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The cost of out-of-stocks rises up the agenda

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The cost and significance of out-of-stock items rises up the agenda this week, with two new studies devoted to the issue.

Retail analyst IHL Group puts the global cost of out-of-stock at £419.9bn, including £108.4bn lost in profits in Europe, the Middle East and Africa, in its study for OrderDynamics, Retailers and the Ghost Economy: the haunting of out of stocks. That’s up from £290.6bn in 2012.

The report, which defines out-of-stock as any time the customer comes in willing to buy something and leaves without buying that item for any reason other than price, breaks down the costs against the potential reason. Of the £419.9bn total, £157.7bn is down to empty shelves, £80bn is because help wasn’t available, £49.1bn came when an advertised price or offer wasn’t available, £45.1bn when the stuff couldn’t find the merchandise, and £87.1bn was down to “all other reasons”.

Meanwhile, the Out Of Stock Paradox, from GT Nexus, in association with YouGov, finds 83% of UK consumers have gone into a store to buy a particular item and found it unavailable. The same has occurred for 70% online. When that happened in store, 57% of shoppers said their first-choice retailer lost the sale, with 65% going elsewhere or not buying at all when shopping online. A third of disappointed shoppers (33% in store, 34% online) said the product they wanted to buy but could not was an item of clothing or footwear.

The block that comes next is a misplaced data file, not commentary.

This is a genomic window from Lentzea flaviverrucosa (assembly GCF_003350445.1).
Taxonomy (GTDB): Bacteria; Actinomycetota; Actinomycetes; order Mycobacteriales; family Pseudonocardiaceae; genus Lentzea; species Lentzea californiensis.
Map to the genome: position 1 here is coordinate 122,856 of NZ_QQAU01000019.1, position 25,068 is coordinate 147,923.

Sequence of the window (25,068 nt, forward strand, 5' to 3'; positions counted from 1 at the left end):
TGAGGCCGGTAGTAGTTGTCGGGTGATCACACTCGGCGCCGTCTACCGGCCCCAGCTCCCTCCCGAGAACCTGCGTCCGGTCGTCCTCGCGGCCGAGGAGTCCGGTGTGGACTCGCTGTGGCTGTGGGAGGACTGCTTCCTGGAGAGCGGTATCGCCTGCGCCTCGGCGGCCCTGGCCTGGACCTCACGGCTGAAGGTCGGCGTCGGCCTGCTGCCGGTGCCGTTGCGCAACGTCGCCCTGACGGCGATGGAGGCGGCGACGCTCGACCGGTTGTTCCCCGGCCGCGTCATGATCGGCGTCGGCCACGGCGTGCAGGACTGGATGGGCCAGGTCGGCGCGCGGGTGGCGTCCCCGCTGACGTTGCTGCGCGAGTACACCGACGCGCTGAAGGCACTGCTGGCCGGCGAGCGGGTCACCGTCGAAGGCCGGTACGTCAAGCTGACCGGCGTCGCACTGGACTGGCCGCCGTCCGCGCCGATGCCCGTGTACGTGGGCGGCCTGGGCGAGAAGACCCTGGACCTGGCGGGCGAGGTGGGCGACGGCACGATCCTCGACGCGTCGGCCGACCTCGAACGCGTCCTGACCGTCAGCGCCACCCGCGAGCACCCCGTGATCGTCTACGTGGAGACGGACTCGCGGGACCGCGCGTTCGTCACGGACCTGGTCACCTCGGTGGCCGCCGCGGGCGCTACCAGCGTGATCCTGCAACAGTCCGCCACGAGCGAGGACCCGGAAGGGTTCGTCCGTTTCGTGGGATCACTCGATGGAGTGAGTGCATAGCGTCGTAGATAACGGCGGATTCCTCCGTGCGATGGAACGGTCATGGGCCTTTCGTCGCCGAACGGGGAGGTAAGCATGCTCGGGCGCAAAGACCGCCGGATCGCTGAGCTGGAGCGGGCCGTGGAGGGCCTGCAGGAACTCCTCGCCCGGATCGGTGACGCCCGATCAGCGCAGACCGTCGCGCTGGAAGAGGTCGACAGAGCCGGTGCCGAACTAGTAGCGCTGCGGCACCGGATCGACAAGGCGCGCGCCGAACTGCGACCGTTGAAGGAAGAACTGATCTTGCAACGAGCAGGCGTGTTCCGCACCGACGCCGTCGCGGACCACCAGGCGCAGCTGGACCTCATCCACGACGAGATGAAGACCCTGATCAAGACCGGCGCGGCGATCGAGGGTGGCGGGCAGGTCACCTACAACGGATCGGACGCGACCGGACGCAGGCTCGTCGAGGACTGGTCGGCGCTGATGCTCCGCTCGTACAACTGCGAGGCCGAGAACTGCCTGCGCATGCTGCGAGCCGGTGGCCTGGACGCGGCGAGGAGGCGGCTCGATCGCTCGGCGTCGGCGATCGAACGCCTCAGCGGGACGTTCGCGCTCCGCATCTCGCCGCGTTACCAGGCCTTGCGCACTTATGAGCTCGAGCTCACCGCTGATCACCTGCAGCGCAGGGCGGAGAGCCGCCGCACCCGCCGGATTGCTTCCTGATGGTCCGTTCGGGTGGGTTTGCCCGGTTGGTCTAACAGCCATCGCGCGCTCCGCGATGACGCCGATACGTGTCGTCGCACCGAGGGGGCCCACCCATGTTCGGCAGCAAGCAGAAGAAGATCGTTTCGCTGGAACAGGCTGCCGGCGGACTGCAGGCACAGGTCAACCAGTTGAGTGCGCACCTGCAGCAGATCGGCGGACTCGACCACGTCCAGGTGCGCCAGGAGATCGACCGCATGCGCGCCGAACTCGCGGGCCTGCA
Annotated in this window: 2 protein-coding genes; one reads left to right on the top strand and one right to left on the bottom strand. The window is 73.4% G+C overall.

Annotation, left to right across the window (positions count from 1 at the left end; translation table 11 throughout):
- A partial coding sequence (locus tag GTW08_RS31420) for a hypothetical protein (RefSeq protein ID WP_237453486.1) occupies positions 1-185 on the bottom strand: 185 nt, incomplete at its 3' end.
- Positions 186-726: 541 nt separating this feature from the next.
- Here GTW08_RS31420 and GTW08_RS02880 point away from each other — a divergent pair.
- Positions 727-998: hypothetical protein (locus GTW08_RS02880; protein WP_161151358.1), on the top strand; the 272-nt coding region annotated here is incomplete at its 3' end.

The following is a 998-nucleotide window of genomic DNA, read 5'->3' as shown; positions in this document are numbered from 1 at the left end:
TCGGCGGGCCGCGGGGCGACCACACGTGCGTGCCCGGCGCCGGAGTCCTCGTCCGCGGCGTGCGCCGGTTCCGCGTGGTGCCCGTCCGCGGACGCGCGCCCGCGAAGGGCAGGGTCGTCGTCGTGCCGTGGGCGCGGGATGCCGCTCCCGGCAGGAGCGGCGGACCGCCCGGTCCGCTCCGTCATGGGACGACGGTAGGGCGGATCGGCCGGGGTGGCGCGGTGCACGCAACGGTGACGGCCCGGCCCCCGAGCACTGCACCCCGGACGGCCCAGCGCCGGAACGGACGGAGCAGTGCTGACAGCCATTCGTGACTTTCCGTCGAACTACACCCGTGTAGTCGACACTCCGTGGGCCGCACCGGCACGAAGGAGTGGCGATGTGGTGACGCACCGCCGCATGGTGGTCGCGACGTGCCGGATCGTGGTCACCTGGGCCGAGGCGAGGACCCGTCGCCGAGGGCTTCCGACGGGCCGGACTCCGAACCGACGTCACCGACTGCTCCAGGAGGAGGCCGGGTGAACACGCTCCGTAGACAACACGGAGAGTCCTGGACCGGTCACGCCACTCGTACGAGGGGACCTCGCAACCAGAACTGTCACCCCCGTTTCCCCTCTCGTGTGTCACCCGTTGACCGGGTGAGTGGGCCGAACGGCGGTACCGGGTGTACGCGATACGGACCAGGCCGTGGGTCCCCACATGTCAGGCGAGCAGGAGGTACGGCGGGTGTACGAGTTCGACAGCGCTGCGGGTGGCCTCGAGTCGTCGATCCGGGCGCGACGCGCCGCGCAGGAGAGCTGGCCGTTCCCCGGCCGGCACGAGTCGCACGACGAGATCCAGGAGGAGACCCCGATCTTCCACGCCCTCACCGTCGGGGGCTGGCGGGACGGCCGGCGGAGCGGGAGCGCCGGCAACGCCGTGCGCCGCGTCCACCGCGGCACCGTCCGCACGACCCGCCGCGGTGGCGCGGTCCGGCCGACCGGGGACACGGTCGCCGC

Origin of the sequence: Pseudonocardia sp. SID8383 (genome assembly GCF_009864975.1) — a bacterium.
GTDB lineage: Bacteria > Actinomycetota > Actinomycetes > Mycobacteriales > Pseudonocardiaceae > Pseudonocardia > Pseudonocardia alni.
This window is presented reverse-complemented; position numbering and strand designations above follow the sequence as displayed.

For GT Nexus this is a supply chain problem. “Stocking the right goods, at the right time, at the right place, in the right quantities is an enormous coordination effort – but that is what today’s shoppers have come to rightly expect,” said Boris Felgendreher of supply chain specialist GT Nexus. “Modern supply chains are very complex and often involve hundreds of trading partners. While retailers continue to invest in the front-end of their business – the customer facing web sites and in-store promotions, they are lagging in their ability to execute the movement of goods; the ability to sense and respond to demand through greater inventory visibility and intelligence. To remain competitive, savvy business leaders are starting to embrace cloud technology so that they can not only collaborate with their trading partners in real-time, but also respond to sudden bursts in demand.”

OrderDynamics also sees the solution in the cloud. “There is a great deal of industry discussion around customer centricity,” said John Squire, president, OrderDynamics. “Retailers are spending time and analysis trying to determine how to attract and retain customers and yet have a long way to go to reduce out-of-stocks and the resulting customer disappointment. As retailers enter the most important part of the year, it’s important to recognize that they can still take steps to reduce out-of-stocks with fast-to-implement SaaS technology and connected data.”

The IHL/Order Dynamics study is available to download here while there’s a infographic illustrating the Out of Stock Paradox here.

Image:, by montego6

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